Court of Appeal endorses new ground for staying adjudication decisions

United Kingdom

A Court of Appeal decision earlier this month has upheld a TCC decision identifying a new ground on which stays of execution can be obtained in relation to adjudication decisions. The Court of Appeal has confirmed that the principles for the granting of such stays set down in Wimbledon v Vago are not exhaustive. They now include situations where there is a real risk that an enforcing party would dissipate or dispose of the adjudication sum so that it would not be available to be repaid upon a final determination of the dispute.

 

Gosvenor London Limited v Aygun Aluminium UK Limited: a recap

 

For a detailed summary of the original TCC decision in this case, please see our earlier Law-Now here. In brief, Gosvenor sought to enforce an adjudicator’s decision in its favour for the sum of £553,958.47. Among other things, Aygun sought a stay of enforcement on the basis of evidence showing that, if paid, this sum would be disposed of by Gosvenor so that it would be unable to be repaid in the event that Aygun were to overturn the adjudicator’s decision in subsequent TCC proceedings.

 

The court’s power to grant a stay of execution derives from rule 83.7 of the Civil Procedure Rules, which requires “special circumstances”. The principles governing when this discretion may be exercised in adjudication cases were detailed in the 2005 case of Wimbledon v Vago. The circumstances under consideration in the present case were not covered by this judicial guidance. To that end and in granting the stay, Mr Justice Fraser formulated a new ground whereby -

 

If the evidence demonstrates that there is a real risk that any judgment would go unsatisfied by reason of the claimant organising its financial affairs with the purpose of dissipating or disposing of the judgement sum so that it would not be available to be repaid, then this would also justify the grant of a stay”

 

Gosvenor appealed this decision on the basis that Fraser J had erred in law in formulating this new ground. Alternatively, that he was wrong to find that the evidence before him gave rise to an inference that Gosvenor had intended to organise its financial affairs with the purpose of dissipating or disposing of the adjudication sum.

 

The Court of Appeal

 

The Court of Appeal upheld the TCC’s decision on all points:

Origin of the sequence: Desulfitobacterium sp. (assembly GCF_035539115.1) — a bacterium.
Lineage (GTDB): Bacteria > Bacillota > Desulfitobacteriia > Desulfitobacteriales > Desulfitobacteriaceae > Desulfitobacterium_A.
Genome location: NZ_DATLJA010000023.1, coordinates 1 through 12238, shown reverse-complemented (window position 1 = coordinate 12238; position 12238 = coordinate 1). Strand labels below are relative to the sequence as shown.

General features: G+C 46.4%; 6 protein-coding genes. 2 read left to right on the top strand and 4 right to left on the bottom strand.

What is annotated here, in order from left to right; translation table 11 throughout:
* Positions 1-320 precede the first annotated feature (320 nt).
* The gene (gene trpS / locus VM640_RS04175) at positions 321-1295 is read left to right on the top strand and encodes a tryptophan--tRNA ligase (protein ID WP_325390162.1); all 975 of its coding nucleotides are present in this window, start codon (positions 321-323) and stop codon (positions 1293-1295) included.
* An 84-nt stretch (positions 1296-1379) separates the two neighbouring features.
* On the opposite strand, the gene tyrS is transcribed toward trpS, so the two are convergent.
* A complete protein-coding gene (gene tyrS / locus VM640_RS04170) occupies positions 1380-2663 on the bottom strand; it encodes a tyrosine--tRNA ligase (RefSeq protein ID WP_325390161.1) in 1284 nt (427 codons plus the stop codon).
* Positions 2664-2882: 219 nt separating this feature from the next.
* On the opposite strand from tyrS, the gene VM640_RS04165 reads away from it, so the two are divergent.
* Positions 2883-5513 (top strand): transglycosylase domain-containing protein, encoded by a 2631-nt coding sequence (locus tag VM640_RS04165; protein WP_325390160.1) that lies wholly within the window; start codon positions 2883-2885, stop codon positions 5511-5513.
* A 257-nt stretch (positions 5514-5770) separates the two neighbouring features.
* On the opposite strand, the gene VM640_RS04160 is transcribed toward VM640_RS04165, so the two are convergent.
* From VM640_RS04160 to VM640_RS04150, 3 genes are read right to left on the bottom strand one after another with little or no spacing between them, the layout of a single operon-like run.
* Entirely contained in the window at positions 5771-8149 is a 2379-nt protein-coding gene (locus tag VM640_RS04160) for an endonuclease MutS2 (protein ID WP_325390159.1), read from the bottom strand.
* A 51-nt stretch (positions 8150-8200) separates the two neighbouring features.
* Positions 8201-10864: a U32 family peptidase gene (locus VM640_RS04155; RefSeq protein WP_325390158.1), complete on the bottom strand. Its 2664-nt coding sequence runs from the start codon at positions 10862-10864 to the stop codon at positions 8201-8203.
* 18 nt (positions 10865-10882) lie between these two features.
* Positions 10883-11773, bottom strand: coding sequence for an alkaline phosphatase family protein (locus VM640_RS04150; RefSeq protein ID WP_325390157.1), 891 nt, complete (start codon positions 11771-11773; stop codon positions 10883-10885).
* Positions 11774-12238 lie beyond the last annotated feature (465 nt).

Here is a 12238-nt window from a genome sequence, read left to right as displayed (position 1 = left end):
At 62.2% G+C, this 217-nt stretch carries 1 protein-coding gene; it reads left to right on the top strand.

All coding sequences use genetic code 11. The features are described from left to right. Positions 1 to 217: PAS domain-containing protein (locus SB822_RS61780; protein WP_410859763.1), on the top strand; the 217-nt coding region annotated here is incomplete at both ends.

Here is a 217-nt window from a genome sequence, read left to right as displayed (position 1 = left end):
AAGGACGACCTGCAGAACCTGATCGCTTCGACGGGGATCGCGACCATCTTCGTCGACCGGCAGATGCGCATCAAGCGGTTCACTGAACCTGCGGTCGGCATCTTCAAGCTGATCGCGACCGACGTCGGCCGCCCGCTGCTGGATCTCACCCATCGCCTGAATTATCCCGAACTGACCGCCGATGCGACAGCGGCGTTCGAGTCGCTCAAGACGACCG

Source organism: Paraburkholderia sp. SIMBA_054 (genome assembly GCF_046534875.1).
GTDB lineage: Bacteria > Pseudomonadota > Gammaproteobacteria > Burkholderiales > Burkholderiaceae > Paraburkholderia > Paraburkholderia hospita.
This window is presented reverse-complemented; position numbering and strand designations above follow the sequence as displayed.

1. The principles set down in Wimbledon v Vago were not an exhaustive list. Mr Justice Fraser was operating within the bounds of his discretion under rule 83.7 in formulating a new ground.

  2. In exercising its discretion, the court should have regard to all the relevant evidence when considering whether or not to stay the execution of an adjudicator's decision. This is so regardless of whether that evidence was or could have been raised in the adjudication itself.

  3. Given the nature of the evidence before the court, Fraser J had applied a high evidential test and had properly found there to be a real risk that Gosvenor would arrange its affairs so as to dissipate or dispose of the adjudication sum. In this event, Aygun would be unable to recover this sum should the adjudicator’s decision be subsequently overturned and would be significantly prejudiced.

 

Conclusions and implications

 

Both the TCC and the Court of Appeal were keen to make it clear that the particular circumstances of this case were exceptional and that this new ground would apply only in very rare circumstances. A high evidential standard is required to give rise to an inference that a party is organising its affairs with the aim of dissipating or disposing of a sum to be paid under an adjudication decision.

 

Respondents may, however, now seek to use this decision as a basis for requesting more detailed financial information from parties seeking to enforce adjudication decisions. Not only will an enforcing party’s financial position pre-contract and post-adjudication be relevant, but also the way in which it intends to account for and/or dispose of the amount awarded to it by the adjudicator. The extent to which enforcing parties will be able to resist such broader requests for information, and the additional time and cost they involve, remains to be seen.

 

The Court of Appeal’s confirmation that the Wimbledon v Vago principles are not an exhaustive list may also encourage respondents to argue for a further widening of the grounds on which stays may be granted in adjudication cases. Such arguments will not be accepted lightly, but the present case shows that they may succeed.

 

 

References

 

Wimbledon Construction Company 200 Ltd v Derek Vago [2005] EWHC 1086 (TCC)

 

Gosvenor London Ltd v Aygun Aluminium UK Ltd [2018] EWHC 227 (TCC)

 

Gosvenor London Ltd v Aygun Aluminium UK Ltd [2018] EWCA Civ 2695 (Court of Appeal)